Showing results for 
Show  only  | Search instead for 
Did you mean: 

Notes on Teaching During a Pandemic

1 0 558

Santa Barbara, California /March 9 – 29, 2020


On Monday, March 9, in the year 2020, life as a community college English professor is still fairly normal, although the rapid spread of COVID-19 has everyone who’s paying attention on edge. Schools—and shops and restaurants and bars—are still open, but there is talk that soon they might be closing “for a while.”


I meet with three classes on Mondays. There are some absences, but this is Week 9 of our 15-week semester; absences are inevitable. Some students seem more aware of the virus than others: they have scooted their desks away from the center of the classroom. In general, though, we interact as we normally would, which means we are in close quarters.


The next day, at home, I grade some late papers, take a walk around the neighborhood, and read the news, which is grim. Our Executive Vice President announces in an email: “Get Prepared to Continue Instruction in an Alternative Method.”


On the morning of Wednesday, March 11, I tell my hybrid English 110 class to be “really ready” to go online. I reassure them, as I had Monday’s section, that as a hybrid class we are already well-suited to make the transition to a fully online class.


Between the early morning and late morning’s classes, I read that the World Health Organization has officially declared COVID-19 a global pandemic. By the time I head off to teach my other two classes, word is spreading that this could be our final day of face-to-face classes “for a while.”


Students ask: “How long will this last?” “Are we going to be coming back later in the semester?” “What if I don’t have a Wi-Fi connection at home?” “Can we borrow computers from somebody?” “Will this affect summer school?”


My answer to every question is the same: “I don’t know.”


That evening the EVP emails: “We are moving as much instruction online as possible and as quickly as possible.”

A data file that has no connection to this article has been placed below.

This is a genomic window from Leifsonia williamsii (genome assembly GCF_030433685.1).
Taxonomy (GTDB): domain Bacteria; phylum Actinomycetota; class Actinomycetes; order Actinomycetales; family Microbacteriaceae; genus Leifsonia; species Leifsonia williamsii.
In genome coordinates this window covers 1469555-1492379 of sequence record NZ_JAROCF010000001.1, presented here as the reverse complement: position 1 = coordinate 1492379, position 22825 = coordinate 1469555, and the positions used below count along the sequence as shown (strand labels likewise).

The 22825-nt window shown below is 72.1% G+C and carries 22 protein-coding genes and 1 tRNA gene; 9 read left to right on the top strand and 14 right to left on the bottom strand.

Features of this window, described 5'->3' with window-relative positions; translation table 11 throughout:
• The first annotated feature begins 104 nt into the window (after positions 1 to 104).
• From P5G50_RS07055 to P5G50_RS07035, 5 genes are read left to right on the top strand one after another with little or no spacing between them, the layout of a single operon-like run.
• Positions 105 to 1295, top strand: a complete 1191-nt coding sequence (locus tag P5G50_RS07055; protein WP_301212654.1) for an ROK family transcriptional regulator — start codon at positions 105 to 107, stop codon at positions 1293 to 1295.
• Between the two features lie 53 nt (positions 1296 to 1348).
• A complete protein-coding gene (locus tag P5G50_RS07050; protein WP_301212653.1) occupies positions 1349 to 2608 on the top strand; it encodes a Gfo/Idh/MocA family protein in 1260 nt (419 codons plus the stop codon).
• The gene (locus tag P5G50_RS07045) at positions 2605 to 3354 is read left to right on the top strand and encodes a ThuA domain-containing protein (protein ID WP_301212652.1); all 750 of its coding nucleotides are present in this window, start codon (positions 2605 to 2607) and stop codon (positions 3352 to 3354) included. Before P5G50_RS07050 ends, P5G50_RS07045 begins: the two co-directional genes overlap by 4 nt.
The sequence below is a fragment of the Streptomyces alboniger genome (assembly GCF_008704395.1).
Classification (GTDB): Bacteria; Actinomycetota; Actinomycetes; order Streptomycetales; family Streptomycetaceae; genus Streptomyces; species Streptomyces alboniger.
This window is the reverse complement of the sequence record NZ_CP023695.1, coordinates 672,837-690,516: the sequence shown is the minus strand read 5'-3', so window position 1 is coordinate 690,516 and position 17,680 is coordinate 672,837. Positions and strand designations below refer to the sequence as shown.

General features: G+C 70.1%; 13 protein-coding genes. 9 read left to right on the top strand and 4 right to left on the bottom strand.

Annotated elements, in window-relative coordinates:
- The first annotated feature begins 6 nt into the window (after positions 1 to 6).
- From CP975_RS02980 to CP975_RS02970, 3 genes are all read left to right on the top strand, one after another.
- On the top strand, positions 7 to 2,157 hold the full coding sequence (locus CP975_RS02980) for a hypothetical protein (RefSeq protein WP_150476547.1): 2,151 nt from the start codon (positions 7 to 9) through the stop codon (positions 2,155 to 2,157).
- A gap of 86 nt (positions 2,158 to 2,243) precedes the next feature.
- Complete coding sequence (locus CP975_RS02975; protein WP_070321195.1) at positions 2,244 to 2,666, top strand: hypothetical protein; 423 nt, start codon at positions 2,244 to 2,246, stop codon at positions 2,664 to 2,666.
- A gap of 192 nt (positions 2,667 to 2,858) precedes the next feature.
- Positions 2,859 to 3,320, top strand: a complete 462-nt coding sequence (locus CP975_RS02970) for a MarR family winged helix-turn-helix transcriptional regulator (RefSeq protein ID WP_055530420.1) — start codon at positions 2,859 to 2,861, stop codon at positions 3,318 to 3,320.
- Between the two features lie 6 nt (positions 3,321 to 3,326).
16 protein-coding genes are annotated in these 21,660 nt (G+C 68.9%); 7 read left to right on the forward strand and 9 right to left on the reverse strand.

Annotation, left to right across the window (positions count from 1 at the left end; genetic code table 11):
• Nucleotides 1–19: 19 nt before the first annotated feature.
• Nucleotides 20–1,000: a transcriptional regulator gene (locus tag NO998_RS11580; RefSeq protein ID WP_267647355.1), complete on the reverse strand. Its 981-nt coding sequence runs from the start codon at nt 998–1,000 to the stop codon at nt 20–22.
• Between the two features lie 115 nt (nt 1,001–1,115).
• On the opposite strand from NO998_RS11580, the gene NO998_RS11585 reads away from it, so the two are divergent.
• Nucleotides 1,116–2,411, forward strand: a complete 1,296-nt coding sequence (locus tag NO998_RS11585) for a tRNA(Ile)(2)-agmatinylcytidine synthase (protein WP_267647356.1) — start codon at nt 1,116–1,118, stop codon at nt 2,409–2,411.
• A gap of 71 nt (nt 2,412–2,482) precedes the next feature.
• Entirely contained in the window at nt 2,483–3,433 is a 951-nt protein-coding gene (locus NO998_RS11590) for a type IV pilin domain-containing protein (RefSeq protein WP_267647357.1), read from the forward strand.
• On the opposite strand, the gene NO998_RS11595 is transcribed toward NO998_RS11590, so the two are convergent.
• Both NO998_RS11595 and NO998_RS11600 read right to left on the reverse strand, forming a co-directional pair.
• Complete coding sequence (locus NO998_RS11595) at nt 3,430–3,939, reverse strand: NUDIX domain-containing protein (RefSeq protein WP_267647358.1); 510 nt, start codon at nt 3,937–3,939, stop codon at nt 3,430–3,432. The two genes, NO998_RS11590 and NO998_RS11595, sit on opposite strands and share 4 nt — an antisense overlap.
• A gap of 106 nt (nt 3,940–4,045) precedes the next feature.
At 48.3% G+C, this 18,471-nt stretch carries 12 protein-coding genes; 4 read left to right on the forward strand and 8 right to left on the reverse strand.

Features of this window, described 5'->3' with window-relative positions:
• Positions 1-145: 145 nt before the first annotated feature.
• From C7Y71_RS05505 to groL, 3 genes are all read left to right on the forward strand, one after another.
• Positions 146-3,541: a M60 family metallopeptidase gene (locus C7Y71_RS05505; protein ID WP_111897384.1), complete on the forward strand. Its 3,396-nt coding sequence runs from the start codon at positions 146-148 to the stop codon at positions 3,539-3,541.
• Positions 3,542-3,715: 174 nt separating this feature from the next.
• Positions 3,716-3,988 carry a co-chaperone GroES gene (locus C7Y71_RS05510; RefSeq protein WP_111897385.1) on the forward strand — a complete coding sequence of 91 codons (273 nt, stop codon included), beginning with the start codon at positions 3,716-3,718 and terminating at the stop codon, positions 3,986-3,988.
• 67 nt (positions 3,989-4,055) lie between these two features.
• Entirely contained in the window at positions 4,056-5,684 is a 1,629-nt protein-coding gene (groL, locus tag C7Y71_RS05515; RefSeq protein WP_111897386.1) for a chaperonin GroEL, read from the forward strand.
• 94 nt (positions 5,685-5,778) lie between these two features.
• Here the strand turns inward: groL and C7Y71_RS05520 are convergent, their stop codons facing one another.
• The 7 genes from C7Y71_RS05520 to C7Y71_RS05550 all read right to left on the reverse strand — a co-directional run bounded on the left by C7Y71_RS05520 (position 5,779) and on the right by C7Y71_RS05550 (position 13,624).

On Thursday, things change quickly, sometimes by the hour. Our college president announces, “SBCC will not close our campuses unless directed to do so by the County Public Health Department.”


At home, I begin working on my two non-hybrid classes, sketching out ways that I can bring them online.


On Friday, March 13, President Trump declares “a public health emergency.”


The Chancellor of the California Community Colleges issues a blanket waiver allowing courses that do not have an “approved distance education component” to nevertheless move online as soon as possible.


Our EVP answers some FAQs via email, including “Is online instruction for the remainder of the semester?” Her answer: “We are planning in shorter increments as we move forward. Plan to be online for the foreseeable future. We are continually assessing this plan.”


The weekend is full of rumor and uncertainty. Hospitalizations in California are beginning to rise. The number of deaths from the virus in Italy and Spain is terrifying.


My youngest daughter is a freshman at NYU, and like most college students around the country, she has been sent packing. I pick her up at the Santa Barbara airport on Saturday night. The situation being what it is, I don’t give her a hug.


On Sunday, March 15, SBCC’s president officially closes the campus. The EVP asks faculty and employees to stay away unless they are very briefly picking up “needed equipment, books, or other materials.”